Mystery: the element that sucks most people into watching shows like Law and Order from beginning to end, even when they were supposed to have left the house within the first ten minutes of the opening. Mystery: the suspense that keeps you hanging on, sitting on the edge of your seat, desperately waiting to know what in the hell happened, and God forbid if you don’t find out tonight; you’re not sleeping until you know.
Mystery: something I never actually read a great deal of for some reason.
Reading mysteries is probably more difficult for some people than watching them, especially because it requires one to sit down and read the text in a fairly punctual manner, a skill I may or may not possess, depending on the book. However, this was not the case with Susannah Cahalan’s 2012 medical mystery memoir, Brain on Fire.
God bless this girl, and everything she suffered. In a very unusual manner for my reading habits, I literally flew through this book that depicts Cahalan’s terrifying encounter with an illness where her body began to attack her brain, leaving her manic, catatonic and unable to remember anything that happened during her hospital stay and subsequent intensive treatment.
If anything, Brain on Fire gives hope that modern medicine can accomplish so many incredible things, and I would say it’s safe for anyone who considers themselves squeamish beyond all recognition, because I was crowned Queen of that corner years ago. However, without even considering the actual events surrounding Cahalan’s illness and focusing strictly on her text, Brain on Fire overall leaves a lot to be desired.
Cahalan, a former New York Post reporter, reports a fascinating story, but that’s about all she does: she reports. I did appreciate that she was extremely upfront with readers in the preface of the memoir, explaining that because of the trauma she experienced with her illness, she had little-to-no memory of what actually occurred while she was hospitalized. Everything in the text is pieced together from doctor’s reports, video from the epileptic floor of her New York hospital, her divorced parents’ personal journals they kept to communicate with each other, and, of course, hearsay.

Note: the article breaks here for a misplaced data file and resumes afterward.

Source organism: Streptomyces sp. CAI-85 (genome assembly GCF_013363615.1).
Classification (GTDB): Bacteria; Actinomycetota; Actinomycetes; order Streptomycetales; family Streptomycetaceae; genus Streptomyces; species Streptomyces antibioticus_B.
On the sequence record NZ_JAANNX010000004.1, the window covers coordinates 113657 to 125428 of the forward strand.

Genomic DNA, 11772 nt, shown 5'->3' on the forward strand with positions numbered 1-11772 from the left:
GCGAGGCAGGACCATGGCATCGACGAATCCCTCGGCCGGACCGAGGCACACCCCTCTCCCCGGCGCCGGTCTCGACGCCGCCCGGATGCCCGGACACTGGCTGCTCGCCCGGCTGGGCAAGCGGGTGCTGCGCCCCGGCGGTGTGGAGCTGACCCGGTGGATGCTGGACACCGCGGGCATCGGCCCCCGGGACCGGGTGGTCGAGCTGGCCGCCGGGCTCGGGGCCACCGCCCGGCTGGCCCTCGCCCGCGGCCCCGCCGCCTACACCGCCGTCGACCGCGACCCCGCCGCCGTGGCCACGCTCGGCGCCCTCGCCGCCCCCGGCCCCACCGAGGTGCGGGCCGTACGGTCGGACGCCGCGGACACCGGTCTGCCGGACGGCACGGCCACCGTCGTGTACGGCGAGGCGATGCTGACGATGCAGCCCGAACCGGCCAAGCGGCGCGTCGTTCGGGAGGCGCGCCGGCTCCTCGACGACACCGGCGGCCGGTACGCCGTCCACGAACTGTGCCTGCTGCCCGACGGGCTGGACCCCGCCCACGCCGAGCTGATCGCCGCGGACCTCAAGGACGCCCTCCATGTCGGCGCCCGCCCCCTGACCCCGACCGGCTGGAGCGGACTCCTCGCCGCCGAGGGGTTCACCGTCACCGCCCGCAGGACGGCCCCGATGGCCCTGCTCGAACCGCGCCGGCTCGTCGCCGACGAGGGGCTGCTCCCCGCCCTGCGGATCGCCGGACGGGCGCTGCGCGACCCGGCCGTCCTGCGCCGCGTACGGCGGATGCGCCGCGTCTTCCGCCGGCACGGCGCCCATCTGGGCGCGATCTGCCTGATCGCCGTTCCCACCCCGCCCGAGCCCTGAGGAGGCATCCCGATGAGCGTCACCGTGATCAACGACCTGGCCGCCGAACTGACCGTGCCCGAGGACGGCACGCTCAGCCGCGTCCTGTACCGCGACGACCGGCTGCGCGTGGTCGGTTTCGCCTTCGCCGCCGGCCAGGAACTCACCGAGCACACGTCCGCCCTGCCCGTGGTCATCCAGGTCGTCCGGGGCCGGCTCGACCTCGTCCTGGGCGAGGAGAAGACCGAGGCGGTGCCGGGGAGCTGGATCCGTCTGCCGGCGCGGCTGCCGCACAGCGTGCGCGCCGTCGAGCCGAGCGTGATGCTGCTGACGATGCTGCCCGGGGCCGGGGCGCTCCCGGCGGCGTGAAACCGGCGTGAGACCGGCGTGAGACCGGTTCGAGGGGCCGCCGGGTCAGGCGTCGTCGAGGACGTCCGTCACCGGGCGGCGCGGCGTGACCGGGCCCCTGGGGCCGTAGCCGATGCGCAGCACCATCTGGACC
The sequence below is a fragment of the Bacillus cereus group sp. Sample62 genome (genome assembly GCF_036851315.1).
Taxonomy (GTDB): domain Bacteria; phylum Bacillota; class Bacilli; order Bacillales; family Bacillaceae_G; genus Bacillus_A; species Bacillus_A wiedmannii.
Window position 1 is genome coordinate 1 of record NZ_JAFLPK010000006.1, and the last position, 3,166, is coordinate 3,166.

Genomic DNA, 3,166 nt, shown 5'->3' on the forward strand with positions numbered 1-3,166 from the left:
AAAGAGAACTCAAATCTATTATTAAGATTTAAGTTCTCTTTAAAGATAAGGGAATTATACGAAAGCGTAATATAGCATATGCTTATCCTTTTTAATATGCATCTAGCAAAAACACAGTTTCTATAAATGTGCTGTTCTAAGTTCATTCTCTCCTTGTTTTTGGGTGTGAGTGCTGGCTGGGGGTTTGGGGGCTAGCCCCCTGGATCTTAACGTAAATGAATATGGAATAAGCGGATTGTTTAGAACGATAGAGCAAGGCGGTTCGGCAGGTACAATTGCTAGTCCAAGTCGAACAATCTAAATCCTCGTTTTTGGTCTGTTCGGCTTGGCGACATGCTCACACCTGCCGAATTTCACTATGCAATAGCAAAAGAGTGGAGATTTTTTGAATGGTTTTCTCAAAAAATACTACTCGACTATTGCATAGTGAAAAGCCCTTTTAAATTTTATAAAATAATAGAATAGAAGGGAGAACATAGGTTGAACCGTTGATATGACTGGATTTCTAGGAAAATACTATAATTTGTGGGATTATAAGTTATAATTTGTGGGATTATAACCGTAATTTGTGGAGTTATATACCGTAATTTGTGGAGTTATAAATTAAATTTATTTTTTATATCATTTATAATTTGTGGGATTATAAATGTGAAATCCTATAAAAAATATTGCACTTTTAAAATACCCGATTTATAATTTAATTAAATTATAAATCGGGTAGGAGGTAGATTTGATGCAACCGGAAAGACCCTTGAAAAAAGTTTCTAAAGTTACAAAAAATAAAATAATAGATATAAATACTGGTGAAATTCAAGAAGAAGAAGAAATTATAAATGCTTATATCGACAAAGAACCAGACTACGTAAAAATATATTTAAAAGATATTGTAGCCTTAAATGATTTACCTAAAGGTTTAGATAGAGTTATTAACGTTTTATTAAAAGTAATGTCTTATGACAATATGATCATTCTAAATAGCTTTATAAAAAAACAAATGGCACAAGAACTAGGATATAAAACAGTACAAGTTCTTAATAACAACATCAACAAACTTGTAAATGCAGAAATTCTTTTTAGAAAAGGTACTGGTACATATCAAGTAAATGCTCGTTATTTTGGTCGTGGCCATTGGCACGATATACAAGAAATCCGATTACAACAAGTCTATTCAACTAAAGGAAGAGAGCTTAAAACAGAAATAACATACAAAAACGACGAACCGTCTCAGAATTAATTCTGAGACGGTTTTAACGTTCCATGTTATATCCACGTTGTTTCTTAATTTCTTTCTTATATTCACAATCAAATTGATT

This unfortunate fact makes the reader feel as if the content of the text is not genuine, that it was all fabricated to sell the book. It possibly was for all we know; it’s vague as to what actually happened and what didn’t happen in Cahalan’s story. To counter argue, I will admit that this adds a certain appeal to her story. How would it feel to have no memory from an extended period of your life? But overall, I walked away in confusion and doubting the story that lay before me.
The other tricky thing about Brain on Fire is that it does not move. It is a relatively short story; the actual illness and recovery depicted by Cahalan takes place over the course of a year or so. The chapters are deceivingly short (there’s 40+ chapters, but they usually only last about three pages), but the story tends to drag. The last one hundred pages were almost painstaking to finish, but like watching a good SVU episode that I started at the time I was supposed to be at work, I waited it out and stayed to the very end, only to admit to myself, “I knew it was him” and contemplate taking up an alternative career in criminal justice.
But before you also consider switching majors, I’ll leave you with my thoughts that sum up Brain on Fire, “Is this what actually happened based on the doctor’s notes, Susannah? Or is that all hearsay, because that don’t fly in Law and Order, and it certainly don’t fly with me.”